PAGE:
Soon after I was back on the trail I knew I had problems. My thighs were on fire! And then I was incredibly thankful to be a foreigner in New Zealand. For the next 30 minutes or so I was forced to stoop to a level previously unknown to the running fraternity of the southern hemisphere. I was reduced to the likes of a hobbling, demented buffoon, stopping every 10 m or so with either one hand down or another up my pants, feebly trying to dig the pesky seeds from my itching flesh.
Finally with the Big Itch under control, I could enjoy most of what would be the last stretch of the forest run for the day. But although the statuesque red wood trees were greatly impressive and charming, awe can only get you that far. When the aid station didn’t appear after the stated 9 km (or 10 km either!) I felt a tad whiny. According to my watch, an additional 2 km crept in during this leg and swiftly eroded away at my humour and motivation reserves.
The mother of all downhills also did not help (did I mention that I only trained for uphills and not downhills?) And something was very strange with my bladder. I kept having a huge urge to go, but when I did, nothing came out. And running on an ‘overly full’ bladder can be really painful, as I found out.
To the Finish – 51.8 km (53.6 km)
By the time I reached Red Woods aid station my overall pace was way down. I was hurting and ready to have it over and done with, so after a quick chat and a hug from Hubby I set off for the final 6 km to the finish line.
Although any race, be it a 10K or an ultra, is always 10 % too long, this last bit proved to be particularly tough for me on this occasion. Yes, the course was flat and totally sprintable, but my achy bladder made it impossible to run. Even the slight pounding of a slow trot felt like hammer blows to my insides, so the walk breaks were long and plenty.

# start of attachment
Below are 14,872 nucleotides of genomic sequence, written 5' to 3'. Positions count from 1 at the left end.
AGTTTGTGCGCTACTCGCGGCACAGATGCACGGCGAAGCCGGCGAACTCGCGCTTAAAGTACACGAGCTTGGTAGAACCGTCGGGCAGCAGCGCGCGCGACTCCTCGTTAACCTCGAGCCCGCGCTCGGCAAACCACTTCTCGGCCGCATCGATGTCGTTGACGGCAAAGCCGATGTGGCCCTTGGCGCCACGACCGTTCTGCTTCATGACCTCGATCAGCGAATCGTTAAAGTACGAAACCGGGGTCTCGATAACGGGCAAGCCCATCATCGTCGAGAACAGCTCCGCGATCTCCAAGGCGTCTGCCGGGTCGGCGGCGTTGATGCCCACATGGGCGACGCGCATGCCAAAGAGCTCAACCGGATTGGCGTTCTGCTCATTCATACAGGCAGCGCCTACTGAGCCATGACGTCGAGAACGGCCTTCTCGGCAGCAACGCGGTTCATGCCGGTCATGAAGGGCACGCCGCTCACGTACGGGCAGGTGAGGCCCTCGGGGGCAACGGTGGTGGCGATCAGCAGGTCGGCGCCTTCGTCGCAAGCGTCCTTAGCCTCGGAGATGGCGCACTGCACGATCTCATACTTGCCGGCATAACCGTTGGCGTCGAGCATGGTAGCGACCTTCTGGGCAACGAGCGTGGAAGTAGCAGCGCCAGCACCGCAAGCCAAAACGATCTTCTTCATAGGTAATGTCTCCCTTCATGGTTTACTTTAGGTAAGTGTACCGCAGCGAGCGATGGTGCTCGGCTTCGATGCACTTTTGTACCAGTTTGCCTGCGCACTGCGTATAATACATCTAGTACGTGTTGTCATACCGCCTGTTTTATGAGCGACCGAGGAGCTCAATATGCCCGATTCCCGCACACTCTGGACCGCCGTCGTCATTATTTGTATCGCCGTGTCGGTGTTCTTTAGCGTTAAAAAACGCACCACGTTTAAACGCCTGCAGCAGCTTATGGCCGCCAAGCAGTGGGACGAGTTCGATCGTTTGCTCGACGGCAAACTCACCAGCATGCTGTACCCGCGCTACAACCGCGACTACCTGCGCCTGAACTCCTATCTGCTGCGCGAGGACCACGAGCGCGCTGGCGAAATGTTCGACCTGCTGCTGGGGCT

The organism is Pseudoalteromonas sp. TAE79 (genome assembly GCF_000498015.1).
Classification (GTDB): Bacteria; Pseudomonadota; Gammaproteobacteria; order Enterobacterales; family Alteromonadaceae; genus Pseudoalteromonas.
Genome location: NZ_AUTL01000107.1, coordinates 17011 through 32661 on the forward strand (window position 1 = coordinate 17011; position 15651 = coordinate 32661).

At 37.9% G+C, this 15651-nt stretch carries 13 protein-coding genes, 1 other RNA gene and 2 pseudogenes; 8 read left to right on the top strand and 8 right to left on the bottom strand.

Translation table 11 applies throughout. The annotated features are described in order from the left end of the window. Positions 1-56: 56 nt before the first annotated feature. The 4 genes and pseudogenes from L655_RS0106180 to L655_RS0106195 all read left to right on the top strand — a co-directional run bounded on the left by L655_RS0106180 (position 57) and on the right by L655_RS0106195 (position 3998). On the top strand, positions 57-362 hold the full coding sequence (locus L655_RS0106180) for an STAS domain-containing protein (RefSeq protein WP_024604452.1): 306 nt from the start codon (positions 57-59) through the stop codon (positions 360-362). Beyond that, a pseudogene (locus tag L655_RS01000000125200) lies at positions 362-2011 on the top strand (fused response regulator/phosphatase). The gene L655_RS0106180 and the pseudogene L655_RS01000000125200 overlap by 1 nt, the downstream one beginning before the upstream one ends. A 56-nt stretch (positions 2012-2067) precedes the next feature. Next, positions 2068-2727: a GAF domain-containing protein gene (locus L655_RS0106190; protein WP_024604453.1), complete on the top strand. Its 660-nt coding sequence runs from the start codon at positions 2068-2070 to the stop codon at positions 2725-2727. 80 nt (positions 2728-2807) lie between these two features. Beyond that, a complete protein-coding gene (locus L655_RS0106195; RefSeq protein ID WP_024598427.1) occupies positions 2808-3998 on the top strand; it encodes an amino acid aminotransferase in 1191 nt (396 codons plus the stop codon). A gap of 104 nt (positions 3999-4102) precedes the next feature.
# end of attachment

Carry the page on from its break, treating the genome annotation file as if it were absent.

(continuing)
In the hours and days after the race I would learn that my bladder was, in fact, being irritated by it’s own empty sides rubbing against each other while I was running on a totally empty bladder for hours. Although I drank a lot on race day, I knew I didn’t rehydrate enough in the days leading up to the race after a week of traveling across continents. It was a hard, hard lesson to learn, as I could hardly walk by the end of the day.
I am sure this stretch around Sulfur Bay can be quite enjoyable on any other day, but at this specific point in time the hot sulfur fumes wasn’t really adding to my general sense of well being. In fact quite the opposite.
After another 50 minutes’ plod, the glorious finish line came into view. I was SO ready to sit! (not unlike after any other marathon, for that matter)
Despite the little freak sufferfest at the end I enjoyed Tarawera immensely. Yet again it was the best way I could imagine to see and experience some of what a new and beautiful country, this time New Zealand, had on offer. To have been able to have my hubby and boys along for some of it was such a memorable bonus.
In the week after the race we went back to Whakarewarewa forest to play and explore at leisure. Nico even went for a run on the glorious Puarenga trail and also on the Blue Lake circumnavigating trail. Rotorua, probably comparable with Vancouver in Canada, is an outdoors playground for its people who all seem to enjoy and respect nature.
Kia ora, Aotearoa! Thank you for having us and sending us off with bags heavy with lovely memories. We would love to come back (soon)!